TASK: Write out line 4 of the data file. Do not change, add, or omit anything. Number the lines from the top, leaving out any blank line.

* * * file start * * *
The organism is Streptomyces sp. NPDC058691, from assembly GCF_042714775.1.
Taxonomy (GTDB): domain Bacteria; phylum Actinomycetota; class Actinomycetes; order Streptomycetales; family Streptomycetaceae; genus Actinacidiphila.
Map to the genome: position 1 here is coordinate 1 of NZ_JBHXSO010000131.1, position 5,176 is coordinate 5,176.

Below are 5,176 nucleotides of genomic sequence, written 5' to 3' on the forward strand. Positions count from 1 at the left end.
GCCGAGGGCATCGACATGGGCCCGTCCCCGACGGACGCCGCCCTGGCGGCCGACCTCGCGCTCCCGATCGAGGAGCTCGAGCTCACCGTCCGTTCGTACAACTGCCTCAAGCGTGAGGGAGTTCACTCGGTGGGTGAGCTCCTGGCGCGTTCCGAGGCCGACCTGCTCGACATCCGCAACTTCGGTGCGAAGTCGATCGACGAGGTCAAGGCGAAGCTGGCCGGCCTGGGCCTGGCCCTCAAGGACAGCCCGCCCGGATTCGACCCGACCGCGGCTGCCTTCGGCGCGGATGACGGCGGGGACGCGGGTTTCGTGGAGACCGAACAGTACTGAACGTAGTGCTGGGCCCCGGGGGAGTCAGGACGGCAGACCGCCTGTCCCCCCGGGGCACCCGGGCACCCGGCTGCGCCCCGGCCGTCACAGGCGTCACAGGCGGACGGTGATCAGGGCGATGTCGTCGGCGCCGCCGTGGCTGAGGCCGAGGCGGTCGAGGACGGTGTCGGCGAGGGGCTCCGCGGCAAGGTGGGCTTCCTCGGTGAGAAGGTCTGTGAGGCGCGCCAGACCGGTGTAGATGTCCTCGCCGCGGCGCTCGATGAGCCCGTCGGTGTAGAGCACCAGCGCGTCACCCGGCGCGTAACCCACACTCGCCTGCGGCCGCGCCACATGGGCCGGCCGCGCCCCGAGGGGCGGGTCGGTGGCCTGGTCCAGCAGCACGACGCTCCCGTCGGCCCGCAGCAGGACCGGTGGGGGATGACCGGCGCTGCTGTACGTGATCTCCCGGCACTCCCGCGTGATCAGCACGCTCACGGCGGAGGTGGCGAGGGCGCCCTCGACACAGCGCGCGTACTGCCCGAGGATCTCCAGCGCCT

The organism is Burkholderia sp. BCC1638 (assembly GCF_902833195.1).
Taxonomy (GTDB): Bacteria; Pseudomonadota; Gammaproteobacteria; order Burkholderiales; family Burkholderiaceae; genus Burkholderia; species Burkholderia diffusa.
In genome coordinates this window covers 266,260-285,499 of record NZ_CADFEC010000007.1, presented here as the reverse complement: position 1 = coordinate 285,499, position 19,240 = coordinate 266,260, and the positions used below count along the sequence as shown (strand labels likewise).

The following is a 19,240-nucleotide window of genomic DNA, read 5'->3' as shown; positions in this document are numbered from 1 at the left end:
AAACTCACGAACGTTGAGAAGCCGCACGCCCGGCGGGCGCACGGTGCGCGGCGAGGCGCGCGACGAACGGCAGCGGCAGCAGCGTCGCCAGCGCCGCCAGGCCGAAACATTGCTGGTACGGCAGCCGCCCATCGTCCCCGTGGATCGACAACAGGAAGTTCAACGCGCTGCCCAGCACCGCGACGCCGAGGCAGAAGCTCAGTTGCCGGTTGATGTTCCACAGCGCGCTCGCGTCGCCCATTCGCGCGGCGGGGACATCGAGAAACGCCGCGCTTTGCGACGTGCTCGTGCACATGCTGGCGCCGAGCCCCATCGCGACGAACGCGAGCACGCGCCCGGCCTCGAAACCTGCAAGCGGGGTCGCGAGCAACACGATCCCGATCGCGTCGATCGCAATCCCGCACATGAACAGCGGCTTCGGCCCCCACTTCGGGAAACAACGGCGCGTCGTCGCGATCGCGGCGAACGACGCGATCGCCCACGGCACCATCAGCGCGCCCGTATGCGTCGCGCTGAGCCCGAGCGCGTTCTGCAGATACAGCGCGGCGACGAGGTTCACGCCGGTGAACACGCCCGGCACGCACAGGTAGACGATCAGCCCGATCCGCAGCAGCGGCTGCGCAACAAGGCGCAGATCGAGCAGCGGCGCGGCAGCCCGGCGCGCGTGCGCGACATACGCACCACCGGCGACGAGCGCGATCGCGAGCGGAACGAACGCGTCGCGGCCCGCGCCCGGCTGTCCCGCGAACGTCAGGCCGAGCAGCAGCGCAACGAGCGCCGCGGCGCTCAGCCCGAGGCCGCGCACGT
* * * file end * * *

Below are 5,176 nucleotides of genomic sequence, written 5' to 3' on the forward strand. Positions count from 1 at the left end.